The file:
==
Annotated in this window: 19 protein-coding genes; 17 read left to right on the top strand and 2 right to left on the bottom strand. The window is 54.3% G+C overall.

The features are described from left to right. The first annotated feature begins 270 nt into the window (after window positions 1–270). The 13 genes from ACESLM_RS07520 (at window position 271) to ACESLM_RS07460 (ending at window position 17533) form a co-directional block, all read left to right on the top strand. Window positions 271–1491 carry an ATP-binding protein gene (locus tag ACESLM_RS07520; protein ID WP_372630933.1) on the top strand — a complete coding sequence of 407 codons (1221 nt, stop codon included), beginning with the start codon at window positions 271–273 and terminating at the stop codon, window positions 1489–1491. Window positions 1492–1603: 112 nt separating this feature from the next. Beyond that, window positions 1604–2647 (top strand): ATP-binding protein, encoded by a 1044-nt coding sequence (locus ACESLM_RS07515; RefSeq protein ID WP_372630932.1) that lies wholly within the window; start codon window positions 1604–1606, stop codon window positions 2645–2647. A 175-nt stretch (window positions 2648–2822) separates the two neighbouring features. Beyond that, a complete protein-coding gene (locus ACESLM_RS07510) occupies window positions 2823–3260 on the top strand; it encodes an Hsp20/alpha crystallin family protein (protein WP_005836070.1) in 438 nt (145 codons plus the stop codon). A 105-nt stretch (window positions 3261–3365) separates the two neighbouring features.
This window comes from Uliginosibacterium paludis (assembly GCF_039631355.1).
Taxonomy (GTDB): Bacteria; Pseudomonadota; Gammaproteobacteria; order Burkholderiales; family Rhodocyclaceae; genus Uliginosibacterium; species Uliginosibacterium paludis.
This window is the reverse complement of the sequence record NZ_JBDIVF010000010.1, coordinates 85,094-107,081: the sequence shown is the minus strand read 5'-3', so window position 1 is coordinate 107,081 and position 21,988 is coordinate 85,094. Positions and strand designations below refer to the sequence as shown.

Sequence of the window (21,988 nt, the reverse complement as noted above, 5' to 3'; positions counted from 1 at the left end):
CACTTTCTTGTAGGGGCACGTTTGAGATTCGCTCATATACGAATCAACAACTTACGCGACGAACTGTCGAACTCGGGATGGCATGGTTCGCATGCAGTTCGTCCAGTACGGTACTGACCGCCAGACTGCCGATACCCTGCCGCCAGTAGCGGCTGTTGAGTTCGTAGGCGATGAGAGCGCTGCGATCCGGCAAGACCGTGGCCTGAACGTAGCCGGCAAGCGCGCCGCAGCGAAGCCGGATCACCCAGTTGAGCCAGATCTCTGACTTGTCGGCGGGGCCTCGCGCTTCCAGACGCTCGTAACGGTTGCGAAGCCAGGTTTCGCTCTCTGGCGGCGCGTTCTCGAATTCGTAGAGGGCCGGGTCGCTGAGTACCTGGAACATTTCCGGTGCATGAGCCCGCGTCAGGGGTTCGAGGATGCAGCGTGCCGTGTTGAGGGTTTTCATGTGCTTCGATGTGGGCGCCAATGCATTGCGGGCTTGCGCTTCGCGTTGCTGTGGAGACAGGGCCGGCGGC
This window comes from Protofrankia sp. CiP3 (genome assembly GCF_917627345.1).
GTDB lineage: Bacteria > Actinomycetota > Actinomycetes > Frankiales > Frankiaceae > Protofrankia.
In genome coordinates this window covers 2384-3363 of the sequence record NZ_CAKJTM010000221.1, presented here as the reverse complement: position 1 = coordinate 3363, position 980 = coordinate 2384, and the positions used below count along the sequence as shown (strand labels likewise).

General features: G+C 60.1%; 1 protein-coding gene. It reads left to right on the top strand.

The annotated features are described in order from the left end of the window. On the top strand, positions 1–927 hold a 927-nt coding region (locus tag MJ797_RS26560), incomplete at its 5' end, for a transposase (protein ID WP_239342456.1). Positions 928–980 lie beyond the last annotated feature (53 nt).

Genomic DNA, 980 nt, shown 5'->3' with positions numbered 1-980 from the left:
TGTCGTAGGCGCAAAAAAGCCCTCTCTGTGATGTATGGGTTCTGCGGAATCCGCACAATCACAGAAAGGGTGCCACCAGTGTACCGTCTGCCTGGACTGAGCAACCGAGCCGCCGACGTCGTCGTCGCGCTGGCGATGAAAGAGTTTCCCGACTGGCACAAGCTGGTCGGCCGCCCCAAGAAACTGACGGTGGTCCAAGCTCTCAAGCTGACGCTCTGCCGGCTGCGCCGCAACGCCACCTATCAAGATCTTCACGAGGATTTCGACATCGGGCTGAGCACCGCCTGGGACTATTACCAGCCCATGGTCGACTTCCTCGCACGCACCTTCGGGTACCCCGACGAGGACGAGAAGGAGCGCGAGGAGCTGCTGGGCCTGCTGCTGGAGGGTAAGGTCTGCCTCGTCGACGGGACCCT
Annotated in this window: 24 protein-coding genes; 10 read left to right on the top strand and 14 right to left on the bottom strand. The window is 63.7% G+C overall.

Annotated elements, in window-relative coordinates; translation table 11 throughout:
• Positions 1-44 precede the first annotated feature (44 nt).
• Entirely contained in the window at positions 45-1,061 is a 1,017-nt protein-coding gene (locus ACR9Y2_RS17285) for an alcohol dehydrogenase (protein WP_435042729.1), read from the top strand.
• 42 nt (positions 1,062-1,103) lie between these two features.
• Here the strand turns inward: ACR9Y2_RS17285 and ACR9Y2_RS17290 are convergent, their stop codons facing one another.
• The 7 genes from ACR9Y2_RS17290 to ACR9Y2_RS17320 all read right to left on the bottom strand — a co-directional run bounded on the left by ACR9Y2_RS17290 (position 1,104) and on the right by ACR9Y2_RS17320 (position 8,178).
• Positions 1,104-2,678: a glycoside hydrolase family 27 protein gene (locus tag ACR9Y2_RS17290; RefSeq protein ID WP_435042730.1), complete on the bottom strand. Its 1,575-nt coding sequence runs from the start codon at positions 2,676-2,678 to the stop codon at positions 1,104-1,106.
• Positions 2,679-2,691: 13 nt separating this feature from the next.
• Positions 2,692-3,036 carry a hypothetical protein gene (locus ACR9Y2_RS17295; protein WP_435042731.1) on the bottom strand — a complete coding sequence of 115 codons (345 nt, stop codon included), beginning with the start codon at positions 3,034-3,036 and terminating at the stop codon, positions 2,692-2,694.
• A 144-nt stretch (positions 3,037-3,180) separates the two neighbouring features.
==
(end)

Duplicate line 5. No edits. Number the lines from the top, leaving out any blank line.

This window is the reverse complement of the sequence record NZ_JBDIVF010000010.1, coordinates 85,094-107,081: the sequence shown is the minus strand read 5'-3', so window position 1 is coordinate 107,081 and position 21,988 is coordinate 85,094. Positions and strand designations below refer to the sequence as shown.